The industry was completely upside-down financially, and it was affecting the quality of the real estate. I didn’t do this back in 1990 as a principal. I had been on the advisory side and learned a lot, but I said this is an opportunity at a stage in my life in which I can be a principal with a guy whom I know really well, whom I respect immensely, and who is also a great friend. In addition, I knew the team that was around him. It was not as if I was parachuting in and starting all over. I had an opportunity to jump on a train that was moving along pretty fast, and I could play an important role from the very beginning. Who knows where we were in the market and world for the commercial real estate industry? But I believe that we are in a five-to-seven-year run on the structured finance side of the debt and mortgage markets. If we do not have things squared up by 2015 or 2017, then we have real big problems. I think we are at an inflection point, and I believe that we are playing a leadership role in the industry. It is a little different doing good and doing well. It is not quite that. We are doing good or very well and that’s okay, too. At this stage in my career, the fact that I can get up in the morning fired up about new opportunities and new challenges that were unanticipated and be able to learn and apply new things is really fun. I was also fortunate that my three-and-a-half- to four-year stint in the public sector was a long-enough time that I think I was able to accomplish some meaningful things, but it wasn’t so long that trying to carry those barges upriver every day all day sapped the energy out of me. I am still charged, and I think there are still opportunities out there. I just don’t know what they are going to be.

Last question: We all get these phone calls from young people trying to get into the business of real estate or investment banking. What do you tell someone in today’s environment and looking forward to the future what the best course is? Is it a finance course or a physical course, or going to work for a service firm until they get dirty fingernails?

I am going to answer the question a little differently. People will come to me and say, “You were in the private sector, [then] went into the public sector, and now are back in the private sector. What should I do? I want to do something in the public sector someday. What is the best course of action? Should I try to go into it now or later?”

It depends on who you are and what you want to accomplish, but I think the public sector is generally better if [it has] people who have private sector experience. I think the discipline and regimen of deadlines and rewards and recognitions [are] important and powerful if you are going to get people to play in the public sector who can make a difference. I generally would encourage people to get five years’ experience in the private sector to be able to accomplish something. You will be infinitely more valuable in the public sector, and you will not necessarily foreclose the opportunity to go back into the private sector.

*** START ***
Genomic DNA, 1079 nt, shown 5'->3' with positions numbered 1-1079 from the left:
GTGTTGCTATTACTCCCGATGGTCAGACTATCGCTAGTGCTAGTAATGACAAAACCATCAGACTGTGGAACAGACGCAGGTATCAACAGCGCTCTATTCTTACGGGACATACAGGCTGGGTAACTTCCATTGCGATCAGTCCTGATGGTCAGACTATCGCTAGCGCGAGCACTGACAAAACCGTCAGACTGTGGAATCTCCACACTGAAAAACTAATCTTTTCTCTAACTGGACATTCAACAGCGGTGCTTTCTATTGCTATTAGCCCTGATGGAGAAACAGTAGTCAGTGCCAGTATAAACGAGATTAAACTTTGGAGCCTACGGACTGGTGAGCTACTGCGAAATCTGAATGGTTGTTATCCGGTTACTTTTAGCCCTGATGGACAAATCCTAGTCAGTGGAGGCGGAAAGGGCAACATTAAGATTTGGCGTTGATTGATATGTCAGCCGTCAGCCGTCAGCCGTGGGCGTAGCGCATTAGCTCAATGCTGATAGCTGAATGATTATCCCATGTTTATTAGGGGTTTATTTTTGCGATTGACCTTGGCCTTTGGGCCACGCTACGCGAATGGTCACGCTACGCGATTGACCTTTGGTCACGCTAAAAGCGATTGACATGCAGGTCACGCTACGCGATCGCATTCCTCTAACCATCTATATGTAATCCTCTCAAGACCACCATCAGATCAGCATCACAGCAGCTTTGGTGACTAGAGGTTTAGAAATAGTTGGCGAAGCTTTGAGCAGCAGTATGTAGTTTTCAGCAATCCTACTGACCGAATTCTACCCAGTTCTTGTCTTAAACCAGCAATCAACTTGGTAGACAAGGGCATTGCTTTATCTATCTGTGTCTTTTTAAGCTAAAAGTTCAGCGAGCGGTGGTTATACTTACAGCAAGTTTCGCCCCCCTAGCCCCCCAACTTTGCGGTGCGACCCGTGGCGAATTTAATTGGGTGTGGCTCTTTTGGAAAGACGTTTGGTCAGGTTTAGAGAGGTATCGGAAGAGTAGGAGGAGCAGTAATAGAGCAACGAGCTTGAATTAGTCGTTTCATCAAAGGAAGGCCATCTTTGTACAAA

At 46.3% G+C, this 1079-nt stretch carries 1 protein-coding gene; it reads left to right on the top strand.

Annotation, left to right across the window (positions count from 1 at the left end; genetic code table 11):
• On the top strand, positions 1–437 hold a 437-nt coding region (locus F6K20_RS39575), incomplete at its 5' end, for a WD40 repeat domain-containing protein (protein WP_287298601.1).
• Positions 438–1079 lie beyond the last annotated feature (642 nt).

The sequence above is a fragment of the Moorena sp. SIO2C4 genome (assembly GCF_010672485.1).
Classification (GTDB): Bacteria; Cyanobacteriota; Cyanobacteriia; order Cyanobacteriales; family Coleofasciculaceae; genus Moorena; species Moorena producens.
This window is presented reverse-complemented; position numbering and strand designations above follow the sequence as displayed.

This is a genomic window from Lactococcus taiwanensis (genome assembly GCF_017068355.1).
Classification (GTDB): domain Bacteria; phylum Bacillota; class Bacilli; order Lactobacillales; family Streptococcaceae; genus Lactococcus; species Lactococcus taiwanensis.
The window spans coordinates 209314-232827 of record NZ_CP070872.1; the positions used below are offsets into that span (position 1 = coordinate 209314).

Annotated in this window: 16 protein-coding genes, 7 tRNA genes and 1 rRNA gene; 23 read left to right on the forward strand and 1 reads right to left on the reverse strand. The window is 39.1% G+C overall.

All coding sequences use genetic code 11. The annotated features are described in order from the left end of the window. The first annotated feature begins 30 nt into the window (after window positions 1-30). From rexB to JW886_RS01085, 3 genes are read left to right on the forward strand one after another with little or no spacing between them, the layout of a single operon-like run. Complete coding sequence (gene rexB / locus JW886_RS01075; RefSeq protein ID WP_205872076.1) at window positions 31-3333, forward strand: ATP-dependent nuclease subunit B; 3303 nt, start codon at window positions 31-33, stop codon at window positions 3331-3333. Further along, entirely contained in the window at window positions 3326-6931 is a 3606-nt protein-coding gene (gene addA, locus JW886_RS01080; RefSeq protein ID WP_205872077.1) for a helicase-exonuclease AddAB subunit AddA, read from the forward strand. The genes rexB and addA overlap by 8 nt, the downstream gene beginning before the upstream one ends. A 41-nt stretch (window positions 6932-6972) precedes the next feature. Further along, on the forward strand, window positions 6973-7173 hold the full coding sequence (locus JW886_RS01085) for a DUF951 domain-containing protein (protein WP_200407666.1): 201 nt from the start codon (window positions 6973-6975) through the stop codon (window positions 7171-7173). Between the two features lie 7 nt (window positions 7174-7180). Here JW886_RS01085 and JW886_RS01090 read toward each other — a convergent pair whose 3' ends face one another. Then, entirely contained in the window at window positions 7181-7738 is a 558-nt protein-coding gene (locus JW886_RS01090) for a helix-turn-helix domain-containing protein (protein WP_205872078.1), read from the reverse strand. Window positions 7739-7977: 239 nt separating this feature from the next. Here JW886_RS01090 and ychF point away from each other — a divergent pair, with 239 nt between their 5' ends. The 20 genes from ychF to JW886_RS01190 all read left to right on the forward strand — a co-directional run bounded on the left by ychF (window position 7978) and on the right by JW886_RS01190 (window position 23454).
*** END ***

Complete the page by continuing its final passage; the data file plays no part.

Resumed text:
The problem with the public sector today is that it is loaded with so many people who have never done anything else. When they reach their end, they have nowhere else to go and they hang around and you get the Peter Principle. It is really important to have a more dynamic environment between public and private sector experiences. I would also answer that I think it really depends on what people’s interests and personalities are. Some people are detail-oriented and will stay with things with patience and run with it for a long time. I could never be a developer—I just don’t have that mind-set. I do not have that patience or focus. Now, perhaps that has evolved from where I started, but I am more into the immediate gratification. In the public sector, there were things that you could do with long-term gratification consequences.

There is always an advantage to gain experience by learning from others—being in a transaction environment or an environment where you meet other people and can learn what it is that they do that defines their success compared to somebody else. I have worked with Mort Zuckerman, and I learned a ton just sitting across the table and watching how he does things. The guys I was able to work with all had their unique styles, and it was a fascinating way to try and learn. I think young people should go a little broader and maybe not quite as deep so they can see a little more about the horizons of opportunity instead of picking one thing and seeing it play out.

There was always the debate in the banking world of “do I want to be a coverage banker or a broad banker? Do I want to be a fixed-income debt capital specialist, an equity capital market specialist, or an industry rep that covers the natural resource or real estate industry? What do I do?” I learned the products and the people, but I don’t know the products as well as the guys who know exactly how derivative trade works. I tended to go broader and shallower than going real deep on one thing.

Stephen R. Blank is senior fellow, finance, at ULI.